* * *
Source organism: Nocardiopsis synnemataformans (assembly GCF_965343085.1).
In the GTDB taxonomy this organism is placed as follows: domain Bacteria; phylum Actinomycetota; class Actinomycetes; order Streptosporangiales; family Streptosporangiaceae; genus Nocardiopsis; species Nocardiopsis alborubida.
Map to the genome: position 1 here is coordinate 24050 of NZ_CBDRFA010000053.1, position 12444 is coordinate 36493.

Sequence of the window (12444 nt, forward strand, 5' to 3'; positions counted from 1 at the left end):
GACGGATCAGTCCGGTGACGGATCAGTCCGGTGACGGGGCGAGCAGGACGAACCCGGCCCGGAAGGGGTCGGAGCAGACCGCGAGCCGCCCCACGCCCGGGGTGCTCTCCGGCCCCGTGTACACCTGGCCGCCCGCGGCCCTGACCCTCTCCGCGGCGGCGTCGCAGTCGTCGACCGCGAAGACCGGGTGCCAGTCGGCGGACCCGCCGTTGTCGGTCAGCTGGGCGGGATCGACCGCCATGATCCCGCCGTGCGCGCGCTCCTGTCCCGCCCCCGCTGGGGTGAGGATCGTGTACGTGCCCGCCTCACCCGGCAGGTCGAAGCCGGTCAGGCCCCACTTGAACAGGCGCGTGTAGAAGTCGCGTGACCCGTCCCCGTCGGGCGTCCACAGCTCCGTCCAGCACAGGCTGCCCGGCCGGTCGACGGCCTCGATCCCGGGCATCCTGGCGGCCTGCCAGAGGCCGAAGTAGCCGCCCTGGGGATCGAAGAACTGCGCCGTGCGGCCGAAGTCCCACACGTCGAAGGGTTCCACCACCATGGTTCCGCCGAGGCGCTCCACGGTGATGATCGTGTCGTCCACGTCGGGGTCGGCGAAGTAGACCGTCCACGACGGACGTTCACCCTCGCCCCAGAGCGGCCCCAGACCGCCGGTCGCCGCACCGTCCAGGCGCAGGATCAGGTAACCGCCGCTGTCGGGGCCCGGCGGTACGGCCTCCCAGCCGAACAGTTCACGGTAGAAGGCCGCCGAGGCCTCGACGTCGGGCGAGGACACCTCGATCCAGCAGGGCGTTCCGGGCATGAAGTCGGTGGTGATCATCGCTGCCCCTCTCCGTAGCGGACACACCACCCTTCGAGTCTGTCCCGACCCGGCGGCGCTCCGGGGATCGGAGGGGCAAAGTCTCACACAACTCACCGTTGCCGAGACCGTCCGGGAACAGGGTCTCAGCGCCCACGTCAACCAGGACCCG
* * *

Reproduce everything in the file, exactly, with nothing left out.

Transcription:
Source organism: Nocardiopsis synnemataformans (assembly GCF_965343085.1).
In the GTDB taxonomy this organism is placed as follows: domain Bacteria; phylum Actinomycetota; class Actinomycetes; order Streptosporangiales; family Streptosporangiaceae; genus Nocardiopsis; species Nocardiopsis alborubida.
Map to the genome: position 1 here is coordinate 24050 of NZ_CBDRFA010000053.1, position 12444 is coordinate 36493.

Sequence of the window (12444 nt, forward strand, 5' to 3'; positions counted from 1 at the left end):
GACGGATCAGTCCGGTGACGGATCAGTCCGGTGACGGGGCGAGCAGGACGAACCCGGCCCGGAAGGGGTCGGAGCAGACCGCGAGCCGCCCCACGCCCGGGGTGCTCTCCGGCCCCGTGTACACCTGGCCGCCCGCGGCCCTGACCCTCTCCGCGGCGGCGTCGCAGTCGTCGACCGCGAAGACCGGGTGCCAGTCGGCGGACCCGCCGTTGTCGGTCAGCTGGGCGGGATCGACCGCCATGATCCCGCCGTGCGCGCGCTCCTGTCCCGCCCCCGCTGGGGTGAGGATCGTGTACGTGCCCGCCTCACCCGGCAGGTCGAAGCCGGTCAGGCCCCACTTGAACAGGCGCGTGTAGAAGTCGCGTGACCCGTCCCCGTCGGGCGTCCACAGCTCCGTCCAGCACAGGCTGCCCGGCCGGTCGACGGCCTCGATCCCGGGCATCCTGGCGGCCTGCCAGAGGCCGAAGTAGCCGCCCTGGGGATCGAAGAACTGCGCCGTGCGGCCGAAGTCCCACACGTCGAAGGGTTCCACCACCATGGTTCCGCCGAGGCGCTCCACGGTGATGATCGTGTCGTCCACGTCGGGGTCGGCGAAGTAGACCGTCCACGACGGACGTTCACCCTCGCCCCAGAGCGGCCCCAGACCGCCGGTCGCCGCACCGTCCAGGCGCAGGATCAGGTAACCGCCGCTGTCGGGGCCCGGCGGTACGGCCTCCCAGCCGAACAGTTCACGGTAGAAGGCCGCCGAGGCCTCGACGTCGGGCGAGGACACCTCGATCCAGCAGGGCGTTCCGGGCATGAAGTCGGTGGTGATCATCGCTGCCCCTCTCCGTAGCGGACACACCACCCTTCGAGTCTGTCCCGACCCGGCGGCGCTCCGGGGATCGGAGGGGCAAAGTCTCACACAACTCACCGTTGCCGAGACCGTCCGGGAACAGGGTCTCAGCGCCCACGTCAACCAGGACCCG